- The recent most fabulous memories I have of here are of Sundays, living the moment.

*Inspired by a particular bff's facebook notes :)

Wednesday, 22 September 2010

for Them.

With them,
I was myself,
I never found the need to withhold
I experienced and rediscovered old loves of things,
be it fine dining or stargazing, biryani or pani puri, world cinema or books,
even new,
like the deliciousness of ripe gooseberries,
and raw tamarind,
chasing butterflies,
stretching the limits of the imagination,
roaming streets,
ever ready for the unknown,
running on impulse,
free, no worries,
'hakuna matata' as the phrase goes.
There was a newfound confidence within me,
my ribcage was no longer under threat of succumbing to my heart's
incessant hammering when I faced a horde of people;
they encouraged me to write,
to participate,
and more.
From them,
I learnt more about people,
even myself,
about the male and female psyche,
how each thinks,
and doesn't think,
how to save yourself from yourself,
the art of how much to say when,
the depth of emotions,
different cultures,
maintaining relations with people,
letting go.

To them -
I pray that you accomplish everything you wish to achieve and more,
that you have fulfilling careers, rewarding lives
and remain the way you have been with me,
the sui generis that you are,
not allowing life's trials to embitter you,
but refine you.

And as the time to say dasvidaniya draws nearer,
regardless of whether we remain in touch till the end of our days,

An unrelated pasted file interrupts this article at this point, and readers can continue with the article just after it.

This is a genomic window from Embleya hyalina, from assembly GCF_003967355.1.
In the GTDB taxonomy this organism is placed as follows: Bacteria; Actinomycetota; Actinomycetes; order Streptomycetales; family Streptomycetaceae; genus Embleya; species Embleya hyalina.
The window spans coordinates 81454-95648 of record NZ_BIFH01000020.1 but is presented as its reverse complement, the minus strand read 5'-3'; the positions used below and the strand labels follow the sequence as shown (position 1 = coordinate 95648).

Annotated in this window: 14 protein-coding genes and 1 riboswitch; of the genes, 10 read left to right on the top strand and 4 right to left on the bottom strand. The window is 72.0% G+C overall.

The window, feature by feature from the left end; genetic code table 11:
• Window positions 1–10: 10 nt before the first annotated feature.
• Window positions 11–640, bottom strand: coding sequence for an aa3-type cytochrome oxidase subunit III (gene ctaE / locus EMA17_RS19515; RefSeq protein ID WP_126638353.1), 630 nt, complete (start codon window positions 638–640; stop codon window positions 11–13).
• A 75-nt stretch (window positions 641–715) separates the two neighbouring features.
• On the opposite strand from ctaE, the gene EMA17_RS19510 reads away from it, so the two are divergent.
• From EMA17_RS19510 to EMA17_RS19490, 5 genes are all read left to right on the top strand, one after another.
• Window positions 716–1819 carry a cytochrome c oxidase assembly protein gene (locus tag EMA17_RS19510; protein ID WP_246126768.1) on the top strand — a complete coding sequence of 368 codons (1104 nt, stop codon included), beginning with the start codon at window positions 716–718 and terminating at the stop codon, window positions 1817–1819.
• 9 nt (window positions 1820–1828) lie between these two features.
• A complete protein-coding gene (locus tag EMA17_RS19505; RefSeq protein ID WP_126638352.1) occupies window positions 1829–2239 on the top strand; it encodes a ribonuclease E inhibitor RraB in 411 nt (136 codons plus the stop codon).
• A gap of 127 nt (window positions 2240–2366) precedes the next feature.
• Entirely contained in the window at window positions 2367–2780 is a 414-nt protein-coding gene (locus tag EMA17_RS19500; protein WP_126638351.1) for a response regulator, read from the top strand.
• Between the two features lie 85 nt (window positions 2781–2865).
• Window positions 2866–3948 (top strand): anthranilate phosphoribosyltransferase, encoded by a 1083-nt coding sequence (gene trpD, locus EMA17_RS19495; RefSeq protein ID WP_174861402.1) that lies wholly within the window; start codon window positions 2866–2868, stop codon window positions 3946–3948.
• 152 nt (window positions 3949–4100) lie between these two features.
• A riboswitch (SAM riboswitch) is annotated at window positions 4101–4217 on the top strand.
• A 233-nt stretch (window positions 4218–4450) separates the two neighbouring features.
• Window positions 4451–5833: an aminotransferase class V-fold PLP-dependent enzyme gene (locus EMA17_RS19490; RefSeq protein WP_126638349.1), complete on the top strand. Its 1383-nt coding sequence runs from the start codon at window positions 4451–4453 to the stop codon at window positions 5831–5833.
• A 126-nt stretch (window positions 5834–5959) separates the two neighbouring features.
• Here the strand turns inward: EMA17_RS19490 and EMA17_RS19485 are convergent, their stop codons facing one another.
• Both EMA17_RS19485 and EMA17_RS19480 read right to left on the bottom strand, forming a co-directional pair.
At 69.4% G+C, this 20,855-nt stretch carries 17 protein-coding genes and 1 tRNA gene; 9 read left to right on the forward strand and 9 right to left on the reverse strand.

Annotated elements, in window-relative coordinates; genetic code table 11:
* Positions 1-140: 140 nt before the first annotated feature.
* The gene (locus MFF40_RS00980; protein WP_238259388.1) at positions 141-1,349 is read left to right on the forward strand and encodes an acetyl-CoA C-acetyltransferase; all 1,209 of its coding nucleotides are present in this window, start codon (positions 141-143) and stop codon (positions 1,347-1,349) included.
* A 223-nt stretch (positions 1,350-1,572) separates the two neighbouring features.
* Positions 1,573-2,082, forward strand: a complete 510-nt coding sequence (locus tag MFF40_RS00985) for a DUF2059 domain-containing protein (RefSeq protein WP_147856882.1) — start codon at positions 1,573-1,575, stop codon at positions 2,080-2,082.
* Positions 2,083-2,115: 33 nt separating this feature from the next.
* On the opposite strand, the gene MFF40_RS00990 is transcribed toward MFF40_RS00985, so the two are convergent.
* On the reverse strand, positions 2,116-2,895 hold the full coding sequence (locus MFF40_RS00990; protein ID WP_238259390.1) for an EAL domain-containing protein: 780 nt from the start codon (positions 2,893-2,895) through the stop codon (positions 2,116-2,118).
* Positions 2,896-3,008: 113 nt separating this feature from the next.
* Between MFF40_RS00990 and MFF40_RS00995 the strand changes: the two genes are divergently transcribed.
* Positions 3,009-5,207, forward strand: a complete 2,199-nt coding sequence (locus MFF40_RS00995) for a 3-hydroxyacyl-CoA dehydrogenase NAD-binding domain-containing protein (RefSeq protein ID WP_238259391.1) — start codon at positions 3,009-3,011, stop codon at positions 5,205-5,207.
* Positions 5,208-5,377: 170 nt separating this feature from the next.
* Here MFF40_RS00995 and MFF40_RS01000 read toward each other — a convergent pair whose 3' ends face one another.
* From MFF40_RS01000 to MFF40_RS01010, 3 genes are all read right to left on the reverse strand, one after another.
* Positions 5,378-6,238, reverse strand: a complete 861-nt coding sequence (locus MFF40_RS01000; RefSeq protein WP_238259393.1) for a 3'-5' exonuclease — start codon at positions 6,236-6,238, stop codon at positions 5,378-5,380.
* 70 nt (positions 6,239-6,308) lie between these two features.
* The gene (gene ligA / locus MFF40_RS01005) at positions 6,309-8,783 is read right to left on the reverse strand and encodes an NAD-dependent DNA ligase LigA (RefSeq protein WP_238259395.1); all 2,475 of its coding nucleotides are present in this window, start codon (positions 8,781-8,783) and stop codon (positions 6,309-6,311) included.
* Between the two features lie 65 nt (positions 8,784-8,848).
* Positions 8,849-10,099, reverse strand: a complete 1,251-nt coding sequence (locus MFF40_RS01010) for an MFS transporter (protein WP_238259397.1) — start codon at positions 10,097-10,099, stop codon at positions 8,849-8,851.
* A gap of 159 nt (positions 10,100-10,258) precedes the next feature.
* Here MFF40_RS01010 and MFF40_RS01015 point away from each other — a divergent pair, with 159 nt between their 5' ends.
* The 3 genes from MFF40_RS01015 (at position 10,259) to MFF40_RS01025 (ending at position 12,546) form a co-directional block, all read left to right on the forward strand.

do remember,
that I will always carry you all wherever I go.

Monday, 13 September 2010

last sunday.

Weekend getaway: Kalote Lake, Khopoli, Maharashtra

Joyfully reuniting with the family after eons - aunts, uncles, cousins, kayaking - setting out for unchartered lands only to be driven away by the frenzied barks of dumb animals as soon as our paddles touched the soil, the boat capsizing as another 120 kg of manflesh tried to get onto it, floaters depreciating beyond repair, getting thrashed by a merciless waterfall and emerging with backs bruised and battered, trekking with great care on moss covered rocks with bare feet crabs and tropical looking bugs and spiders accompanying us to the source of the waterfall only to be forced back by relentless agonized paternal yells, making the descent sitting on rocks having nightmarish visions of tights ripping at every 'sat', posing in the water, trying to catch roosters and chicks on the hike back, chasing guinea fowl at the resort with my adorable nephew whose energy levels would put to shame those of anyone who downed 20 cans of bull, kayaking again this time with more company only to have to wait in the boat barefoot (yet again) as neil armstrong set out to mark the land in his Vans, huddling together for a final picture, covered from head to toe with cuts, bruises and a (now) lovely tan that ends before it even reaches the clavicles, and at the end of it, none the worst for wear.

And as I lay in bed, I felt the strange sensation that I was still rocking in a kayak.

All in all, a good day.

Oh yes, a good day indeed. ^_^

A forgotten boat - Kalote Lake, Maharashtra
The waterfall!
The trek up on the rocks hidden behind the verdure.
A huge shoutout to everyone who was there.. YOU made it happen! :*

Thursday, 2 September 2010

glimpses on the way home.

The view from the bridge. I stood still to take a couple of shots and suddenly got the sensation that the ground beneath my well worn sneakers was sinking, like the cement would give way any second.. it was an awesome feeling. I turned; a lorry was driving by. I traverse that bridge atleast twice daily and one day it's probably gonna collapse under the weight of those 'heavy vehicles', taking them all down with it to the murky waters below.

Don't be fooled. It's called the gutter of the city. The water's filthy.

The fascinating gap in the bridge, the fall below, paan thook and my Skechers.

No idea what these buds will blossom out into in a week or two.

Standing out..

purity and innocence.

The curving path.. in a park in KP.

All on the way home.